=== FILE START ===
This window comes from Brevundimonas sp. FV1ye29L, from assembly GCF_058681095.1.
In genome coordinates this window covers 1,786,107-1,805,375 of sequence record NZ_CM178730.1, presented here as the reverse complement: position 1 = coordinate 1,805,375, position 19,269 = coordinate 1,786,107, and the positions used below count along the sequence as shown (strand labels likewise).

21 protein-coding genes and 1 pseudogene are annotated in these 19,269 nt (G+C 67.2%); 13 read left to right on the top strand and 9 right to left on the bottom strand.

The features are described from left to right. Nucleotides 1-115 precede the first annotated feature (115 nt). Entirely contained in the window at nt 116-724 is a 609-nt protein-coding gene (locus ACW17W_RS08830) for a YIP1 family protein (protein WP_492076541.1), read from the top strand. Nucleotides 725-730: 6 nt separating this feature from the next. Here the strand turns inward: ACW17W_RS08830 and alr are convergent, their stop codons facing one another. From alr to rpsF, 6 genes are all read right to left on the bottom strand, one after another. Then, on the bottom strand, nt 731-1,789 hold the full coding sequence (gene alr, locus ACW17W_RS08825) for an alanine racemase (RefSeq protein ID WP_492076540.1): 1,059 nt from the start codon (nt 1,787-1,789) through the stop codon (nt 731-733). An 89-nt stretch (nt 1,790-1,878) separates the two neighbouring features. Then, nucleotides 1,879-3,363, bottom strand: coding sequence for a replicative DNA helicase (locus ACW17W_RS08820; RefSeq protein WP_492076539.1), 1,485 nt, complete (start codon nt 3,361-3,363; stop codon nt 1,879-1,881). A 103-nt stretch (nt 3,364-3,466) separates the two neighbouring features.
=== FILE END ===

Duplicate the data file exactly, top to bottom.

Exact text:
This window comes from Brevundimonas sp. FV1ye29L, from assembly GCF_058681095.1.
In genome coordinates this window covers 1,786,107-1,805,375 of sequence record NZ_CM178730.1, presented here as the reverse complement: position 1 = coordinate 1,805,375, position 19,269 = coordinate 1,786,107, and the positions used below count along the sequence as shown (strand labels likewise).

21 protein-coding genes and 1 pseudogene are annotated in these 19,269 nt (G+C 67.2%); 13 read left to right on the top strand and 9 right to left on the bottom strand.

The features are described from left to right. Nucleotides 1-115 precede the first annotated feature (115 nt). Entirely contained in the window at nt 116-724 is a 609-nt protein-coding gene (locus ACW17W_RS08830) for a YIP1 family protein (protein WP_492076541.1), read from the top strand. Nucleotides 725-730: 6 nt separating this feature from the next. Here the strand turns inward: ACW17W_RS08830 and alr are convergent, their stop codons facing one another. From alr to rpsF, 6 genes are all read right to left on the bottom strand, one after another. Then, on the bottom strand, nt 731-1,789 hold the full coding sequence (gene alr, locus ACW17W_RS08825) for an alanine racemase (RefSeq protein ID WP_492076540.1): 1,059 nt from the start codon (nt 1,787-1,789) through the stop codon (nt 731-733). An 89-nt stretch (nt 1,790-1,878) separates the two neighbouring features. Then, nucleotides 1,879-3,363, bottom strand: coding sequence for a replicative DNA helicase (locus ACW17W_RS08820; RefSeq protein WP_492076539.1), 1,485 nt, complete (start codon nt 3,361-3,363; stop codon nt 1,879-1,881). A 103-nt stretch (nt 3,364-3,466) separates the two neighbouring features.